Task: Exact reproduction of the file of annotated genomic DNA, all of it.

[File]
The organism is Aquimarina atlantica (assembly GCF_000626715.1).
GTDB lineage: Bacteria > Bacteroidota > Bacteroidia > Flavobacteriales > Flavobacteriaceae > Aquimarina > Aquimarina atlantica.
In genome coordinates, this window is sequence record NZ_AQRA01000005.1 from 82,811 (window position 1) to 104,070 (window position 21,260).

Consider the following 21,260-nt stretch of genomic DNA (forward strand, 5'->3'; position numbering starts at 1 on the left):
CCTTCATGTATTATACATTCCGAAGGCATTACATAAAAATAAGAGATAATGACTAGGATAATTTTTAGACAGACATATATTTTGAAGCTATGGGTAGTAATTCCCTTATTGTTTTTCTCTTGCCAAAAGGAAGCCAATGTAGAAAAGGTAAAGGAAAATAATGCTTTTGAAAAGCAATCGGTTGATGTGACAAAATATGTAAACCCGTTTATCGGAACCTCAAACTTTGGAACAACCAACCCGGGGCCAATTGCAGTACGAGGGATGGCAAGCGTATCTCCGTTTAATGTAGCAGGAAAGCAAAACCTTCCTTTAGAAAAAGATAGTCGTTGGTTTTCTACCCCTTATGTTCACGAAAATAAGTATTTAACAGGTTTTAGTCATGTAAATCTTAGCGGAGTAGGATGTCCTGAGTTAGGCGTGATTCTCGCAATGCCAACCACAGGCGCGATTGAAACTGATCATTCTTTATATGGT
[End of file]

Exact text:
The organism is Aquimarina atlantica (assembly GCF_000626715.1).
GTDB lineage: Bacteria > Bacteroidota > Bacteroidia > Flavobacteriales > Flavobacteriaceae > Aquimarina > Aquimarina atlantica.
In genome coordinates, this window is sequence record NZ_AQRA01000005.1 from 82,811 (window position 1) to 104,070 (window position 21,260).

Consider the following 21,260-nt stretch of genomic DNA (forward strand, 5'->3'; position numbering starts at 1 on the left):
CCTTCATGTATTATACATTCCGAAGGCATTACATAAAAATAAGAGATAATGACTAGGATAATTTTTAGACAGACATATATTTTGAAGCTATGGGTAGTAATTCCCTTATTGTTTTTCTCTTGCCAAAAGGAAGCCAATGTAGAAAAGGTAAAGGAAAATAATGCTTTTGAAAAGCAATCGGTTGATGTGACAAAATATGTAAACCCGTTTATCGGAACCTCAAACTTTGGAACAACCAACCCGGGGCCAATTGCAGTACGAGGGATGGCAAGCGTATCTCCGTTTAATGTAGCAGGAAAGCAAAACCTTCCTTTAGAAAAAGATAGTCGTTGGTTTTCTACCCCTTATGTTCACGAAAATAAGTATTTAACAGGTTTTAGTCATGTAAATCTTAGCGGAGTAGGATGTCCTGAGTTAGGCGTGATTCTCGCAATGCCAACCACAGGCGCGATTGAAACTGATCATTCTTTATATGGT